On an industrial lot in Oceanside, Long Island, Peter Curti, 55, stashes some of the most-coveted ash, birch, and maple in the world. Five years ago, Peter knew little of billets, wood weights, or running an online business. He did know he'd retired early from a career in telecommunication infrastructure, he loved the game of baseball, and he owned a lathe.
So when a neighbor brought him a broken discontinued wooden bat asking for a copy, Peter took the shards to his garage and fashioned one by hand. Days later, that kid's coach showed up.
"Said he needed 100 of them, so I turned to my wife and I go: 'It took me two and a half hours to make that bat,'" Peter said.
In the weeks that followed, Peter founded the Beaver Bat Company and upgraded to a computerized lathe, which allowed him to create the same bat the same way every time.
"I'm one of those guys who don't read the instructions," he said.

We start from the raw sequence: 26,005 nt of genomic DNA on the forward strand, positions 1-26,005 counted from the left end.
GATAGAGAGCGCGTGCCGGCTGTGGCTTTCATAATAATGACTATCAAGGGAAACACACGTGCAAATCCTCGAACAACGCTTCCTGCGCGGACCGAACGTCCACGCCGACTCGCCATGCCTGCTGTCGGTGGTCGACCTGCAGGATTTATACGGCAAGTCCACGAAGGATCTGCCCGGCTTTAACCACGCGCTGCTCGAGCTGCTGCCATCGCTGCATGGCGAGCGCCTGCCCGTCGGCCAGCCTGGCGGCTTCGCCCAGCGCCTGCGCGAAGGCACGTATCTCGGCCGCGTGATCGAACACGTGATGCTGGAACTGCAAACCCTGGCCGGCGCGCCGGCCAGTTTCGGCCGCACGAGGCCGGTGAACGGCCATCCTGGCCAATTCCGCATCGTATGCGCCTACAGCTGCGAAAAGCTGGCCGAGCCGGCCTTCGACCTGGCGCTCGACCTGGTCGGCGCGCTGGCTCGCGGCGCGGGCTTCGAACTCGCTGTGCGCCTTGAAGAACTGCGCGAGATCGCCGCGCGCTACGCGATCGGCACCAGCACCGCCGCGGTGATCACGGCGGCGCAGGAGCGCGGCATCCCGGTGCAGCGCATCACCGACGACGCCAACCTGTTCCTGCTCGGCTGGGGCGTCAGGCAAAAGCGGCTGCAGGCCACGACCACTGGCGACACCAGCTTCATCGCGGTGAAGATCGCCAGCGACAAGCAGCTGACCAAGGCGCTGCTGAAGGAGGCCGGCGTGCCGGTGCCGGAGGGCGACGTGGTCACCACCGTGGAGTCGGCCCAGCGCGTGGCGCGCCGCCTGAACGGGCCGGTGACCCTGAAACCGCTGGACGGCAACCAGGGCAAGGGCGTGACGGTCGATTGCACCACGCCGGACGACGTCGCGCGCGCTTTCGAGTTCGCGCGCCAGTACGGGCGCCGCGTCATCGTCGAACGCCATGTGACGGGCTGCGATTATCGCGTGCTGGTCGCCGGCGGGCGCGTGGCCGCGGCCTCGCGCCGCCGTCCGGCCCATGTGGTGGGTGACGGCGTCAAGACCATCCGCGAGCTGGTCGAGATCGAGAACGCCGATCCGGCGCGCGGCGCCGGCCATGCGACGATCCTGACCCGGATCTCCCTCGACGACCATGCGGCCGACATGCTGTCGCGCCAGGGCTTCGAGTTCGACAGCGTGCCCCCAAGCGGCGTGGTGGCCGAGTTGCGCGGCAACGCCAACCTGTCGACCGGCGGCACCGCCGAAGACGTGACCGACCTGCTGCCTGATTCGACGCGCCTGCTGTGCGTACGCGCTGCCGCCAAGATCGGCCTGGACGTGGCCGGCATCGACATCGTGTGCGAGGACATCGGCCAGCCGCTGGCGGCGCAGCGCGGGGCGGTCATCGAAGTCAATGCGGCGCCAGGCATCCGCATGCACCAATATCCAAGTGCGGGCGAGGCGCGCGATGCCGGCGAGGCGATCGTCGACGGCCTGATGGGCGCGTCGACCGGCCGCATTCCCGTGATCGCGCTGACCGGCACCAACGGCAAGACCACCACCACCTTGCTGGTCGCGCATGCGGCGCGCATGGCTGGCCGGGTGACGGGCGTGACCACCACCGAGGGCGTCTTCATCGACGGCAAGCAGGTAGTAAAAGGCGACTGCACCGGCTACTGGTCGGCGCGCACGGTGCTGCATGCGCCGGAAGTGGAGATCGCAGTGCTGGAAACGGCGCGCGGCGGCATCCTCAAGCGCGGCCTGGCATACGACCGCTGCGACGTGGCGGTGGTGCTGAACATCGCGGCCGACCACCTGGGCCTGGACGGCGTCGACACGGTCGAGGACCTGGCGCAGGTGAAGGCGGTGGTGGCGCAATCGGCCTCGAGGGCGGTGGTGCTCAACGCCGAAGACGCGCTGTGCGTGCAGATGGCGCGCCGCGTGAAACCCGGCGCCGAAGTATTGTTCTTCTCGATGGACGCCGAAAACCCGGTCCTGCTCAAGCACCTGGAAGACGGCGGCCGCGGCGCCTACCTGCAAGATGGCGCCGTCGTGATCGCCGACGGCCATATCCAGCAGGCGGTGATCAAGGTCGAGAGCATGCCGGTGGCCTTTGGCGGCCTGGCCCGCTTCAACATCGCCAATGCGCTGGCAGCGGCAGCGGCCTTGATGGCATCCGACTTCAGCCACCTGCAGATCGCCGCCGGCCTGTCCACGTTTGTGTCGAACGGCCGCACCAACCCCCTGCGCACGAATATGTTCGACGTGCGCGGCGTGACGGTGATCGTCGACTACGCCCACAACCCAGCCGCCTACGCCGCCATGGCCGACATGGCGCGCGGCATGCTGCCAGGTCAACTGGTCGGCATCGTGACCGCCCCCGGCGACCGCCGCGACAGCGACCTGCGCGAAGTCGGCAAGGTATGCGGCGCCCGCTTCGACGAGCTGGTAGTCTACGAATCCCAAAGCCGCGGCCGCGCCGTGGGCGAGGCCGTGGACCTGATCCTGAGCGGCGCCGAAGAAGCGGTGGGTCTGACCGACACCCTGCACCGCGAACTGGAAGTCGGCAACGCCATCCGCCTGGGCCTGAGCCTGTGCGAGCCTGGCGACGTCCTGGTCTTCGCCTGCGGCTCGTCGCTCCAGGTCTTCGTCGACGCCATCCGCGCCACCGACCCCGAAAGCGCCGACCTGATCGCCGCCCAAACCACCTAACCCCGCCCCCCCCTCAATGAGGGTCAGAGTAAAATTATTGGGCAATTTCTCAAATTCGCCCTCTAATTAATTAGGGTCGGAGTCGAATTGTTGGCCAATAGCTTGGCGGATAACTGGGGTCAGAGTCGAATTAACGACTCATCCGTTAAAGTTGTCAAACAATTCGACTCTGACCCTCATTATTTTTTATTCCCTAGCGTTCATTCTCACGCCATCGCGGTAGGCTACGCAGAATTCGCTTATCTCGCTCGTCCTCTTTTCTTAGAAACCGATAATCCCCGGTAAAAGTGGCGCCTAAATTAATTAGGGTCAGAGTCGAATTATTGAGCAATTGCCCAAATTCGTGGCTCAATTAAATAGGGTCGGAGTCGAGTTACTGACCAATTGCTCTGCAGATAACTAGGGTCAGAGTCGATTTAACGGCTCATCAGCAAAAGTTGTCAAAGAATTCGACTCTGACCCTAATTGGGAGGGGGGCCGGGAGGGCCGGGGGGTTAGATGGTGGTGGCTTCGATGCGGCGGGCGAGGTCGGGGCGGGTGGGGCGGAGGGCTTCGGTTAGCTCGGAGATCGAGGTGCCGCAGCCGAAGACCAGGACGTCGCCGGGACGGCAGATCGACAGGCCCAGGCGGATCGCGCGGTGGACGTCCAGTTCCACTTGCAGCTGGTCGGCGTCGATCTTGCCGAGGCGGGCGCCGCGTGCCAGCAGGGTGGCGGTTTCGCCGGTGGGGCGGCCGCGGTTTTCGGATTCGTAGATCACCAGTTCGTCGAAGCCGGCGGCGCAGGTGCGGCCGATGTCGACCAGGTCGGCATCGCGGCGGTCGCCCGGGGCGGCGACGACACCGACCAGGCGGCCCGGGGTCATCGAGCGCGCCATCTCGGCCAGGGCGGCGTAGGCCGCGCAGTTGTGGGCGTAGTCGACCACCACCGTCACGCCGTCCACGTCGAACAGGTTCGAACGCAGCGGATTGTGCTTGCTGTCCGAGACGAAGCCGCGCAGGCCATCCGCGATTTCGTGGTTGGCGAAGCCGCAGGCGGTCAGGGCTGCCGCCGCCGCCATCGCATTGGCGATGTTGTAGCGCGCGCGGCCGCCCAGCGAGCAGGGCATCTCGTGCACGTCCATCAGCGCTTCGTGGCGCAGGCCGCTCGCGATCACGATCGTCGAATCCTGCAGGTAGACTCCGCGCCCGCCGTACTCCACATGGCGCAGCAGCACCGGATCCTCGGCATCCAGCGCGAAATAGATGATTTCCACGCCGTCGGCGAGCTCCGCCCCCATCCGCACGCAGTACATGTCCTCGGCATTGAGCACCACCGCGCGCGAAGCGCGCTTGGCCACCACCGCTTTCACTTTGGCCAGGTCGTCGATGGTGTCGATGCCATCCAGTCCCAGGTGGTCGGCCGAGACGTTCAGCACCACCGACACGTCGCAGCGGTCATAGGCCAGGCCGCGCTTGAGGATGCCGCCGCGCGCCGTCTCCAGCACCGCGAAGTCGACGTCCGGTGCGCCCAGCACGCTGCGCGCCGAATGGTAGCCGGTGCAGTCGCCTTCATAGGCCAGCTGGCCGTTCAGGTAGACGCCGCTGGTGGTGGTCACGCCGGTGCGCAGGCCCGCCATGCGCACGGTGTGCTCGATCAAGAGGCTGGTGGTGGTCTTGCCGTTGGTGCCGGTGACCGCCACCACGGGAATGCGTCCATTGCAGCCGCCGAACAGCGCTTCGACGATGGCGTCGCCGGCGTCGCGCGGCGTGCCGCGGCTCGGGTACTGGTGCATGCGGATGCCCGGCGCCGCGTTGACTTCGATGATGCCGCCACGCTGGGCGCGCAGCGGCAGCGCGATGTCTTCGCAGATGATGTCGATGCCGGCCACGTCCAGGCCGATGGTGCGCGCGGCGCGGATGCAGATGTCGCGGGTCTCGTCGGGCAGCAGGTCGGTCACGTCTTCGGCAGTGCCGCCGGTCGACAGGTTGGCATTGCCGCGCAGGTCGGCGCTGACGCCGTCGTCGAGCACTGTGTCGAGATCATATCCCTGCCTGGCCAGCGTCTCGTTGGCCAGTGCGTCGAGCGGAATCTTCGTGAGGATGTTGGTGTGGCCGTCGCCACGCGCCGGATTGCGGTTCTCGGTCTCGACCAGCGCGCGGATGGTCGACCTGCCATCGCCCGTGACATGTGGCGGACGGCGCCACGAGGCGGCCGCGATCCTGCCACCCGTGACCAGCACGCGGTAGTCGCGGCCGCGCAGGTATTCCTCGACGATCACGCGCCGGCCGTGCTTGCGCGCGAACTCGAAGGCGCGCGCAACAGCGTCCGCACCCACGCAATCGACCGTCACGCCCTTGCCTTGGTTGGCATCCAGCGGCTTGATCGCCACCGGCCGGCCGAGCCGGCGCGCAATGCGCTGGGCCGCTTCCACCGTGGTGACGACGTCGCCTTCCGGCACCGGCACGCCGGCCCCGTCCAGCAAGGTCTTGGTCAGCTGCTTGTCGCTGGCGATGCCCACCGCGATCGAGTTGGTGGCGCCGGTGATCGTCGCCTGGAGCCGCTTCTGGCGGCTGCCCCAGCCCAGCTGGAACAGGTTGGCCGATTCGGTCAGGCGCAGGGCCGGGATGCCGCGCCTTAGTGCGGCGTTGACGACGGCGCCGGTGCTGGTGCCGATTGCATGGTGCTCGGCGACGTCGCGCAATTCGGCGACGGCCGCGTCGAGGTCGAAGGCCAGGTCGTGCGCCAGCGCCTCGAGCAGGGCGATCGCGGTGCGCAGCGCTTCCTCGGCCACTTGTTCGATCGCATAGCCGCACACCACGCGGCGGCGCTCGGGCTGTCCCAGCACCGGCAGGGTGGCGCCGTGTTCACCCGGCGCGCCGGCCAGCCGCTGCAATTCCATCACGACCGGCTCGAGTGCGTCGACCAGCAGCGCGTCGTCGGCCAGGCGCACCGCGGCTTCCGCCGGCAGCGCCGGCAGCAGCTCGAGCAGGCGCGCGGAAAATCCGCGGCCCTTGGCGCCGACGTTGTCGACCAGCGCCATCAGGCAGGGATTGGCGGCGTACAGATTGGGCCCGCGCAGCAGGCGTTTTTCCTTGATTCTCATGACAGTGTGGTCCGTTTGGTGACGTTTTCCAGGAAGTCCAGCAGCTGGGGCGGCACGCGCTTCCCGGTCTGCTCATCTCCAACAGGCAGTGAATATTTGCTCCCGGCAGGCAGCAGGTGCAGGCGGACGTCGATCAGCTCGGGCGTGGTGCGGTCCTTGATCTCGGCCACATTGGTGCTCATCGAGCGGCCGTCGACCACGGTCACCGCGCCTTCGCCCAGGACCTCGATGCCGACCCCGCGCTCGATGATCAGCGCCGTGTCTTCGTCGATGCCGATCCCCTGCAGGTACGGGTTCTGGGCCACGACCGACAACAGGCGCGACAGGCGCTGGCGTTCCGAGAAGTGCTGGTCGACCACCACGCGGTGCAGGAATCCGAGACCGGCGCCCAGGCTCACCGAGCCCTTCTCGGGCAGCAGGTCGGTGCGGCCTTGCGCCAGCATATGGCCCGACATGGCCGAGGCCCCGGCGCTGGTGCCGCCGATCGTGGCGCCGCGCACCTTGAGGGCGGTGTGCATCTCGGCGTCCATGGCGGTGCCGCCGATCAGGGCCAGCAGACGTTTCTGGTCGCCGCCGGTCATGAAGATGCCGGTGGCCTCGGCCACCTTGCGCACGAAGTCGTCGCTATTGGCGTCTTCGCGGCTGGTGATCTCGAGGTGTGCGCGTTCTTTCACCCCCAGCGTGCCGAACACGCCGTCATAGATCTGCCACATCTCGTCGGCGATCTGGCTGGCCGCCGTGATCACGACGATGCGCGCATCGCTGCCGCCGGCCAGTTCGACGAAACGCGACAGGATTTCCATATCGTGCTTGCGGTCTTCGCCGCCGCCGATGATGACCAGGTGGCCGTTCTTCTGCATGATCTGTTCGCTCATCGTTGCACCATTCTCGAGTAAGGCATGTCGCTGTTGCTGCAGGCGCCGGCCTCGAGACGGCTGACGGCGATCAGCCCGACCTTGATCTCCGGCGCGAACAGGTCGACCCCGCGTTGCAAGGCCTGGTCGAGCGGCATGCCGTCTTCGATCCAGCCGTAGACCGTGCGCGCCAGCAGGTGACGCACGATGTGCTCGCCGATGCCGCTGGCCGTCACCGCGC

It took him eight months to master the machine. And he turned only 69 bats his first year in business. This year, the Beaver Bat Company expects to sell 12,000.
"There's more to bats than just turning a piece of wood," he said. "There's grains you have to watch and straightness of the barrel."
Last summer, Peter crafted some practice bats for the then-suspended New York Yankees slugger Alex Rodriguez.
"I don't think anybody wanted to give him any bats," he said.
But he said he prefers to deal these big league-quality sticks to a minor league or amateur lineup of clients.
"I'd rather, you know, sell to the 2 or 3 million kids playing baseball than the 300 guys swinging in the bigs," Peter said.
And so in the same town where Peter learned the game, he spends seven days a week inhaling sawdust and building baseball bats, marveling at the quality of his materials.
"I get this wood," Peter said. "It's the best in the world."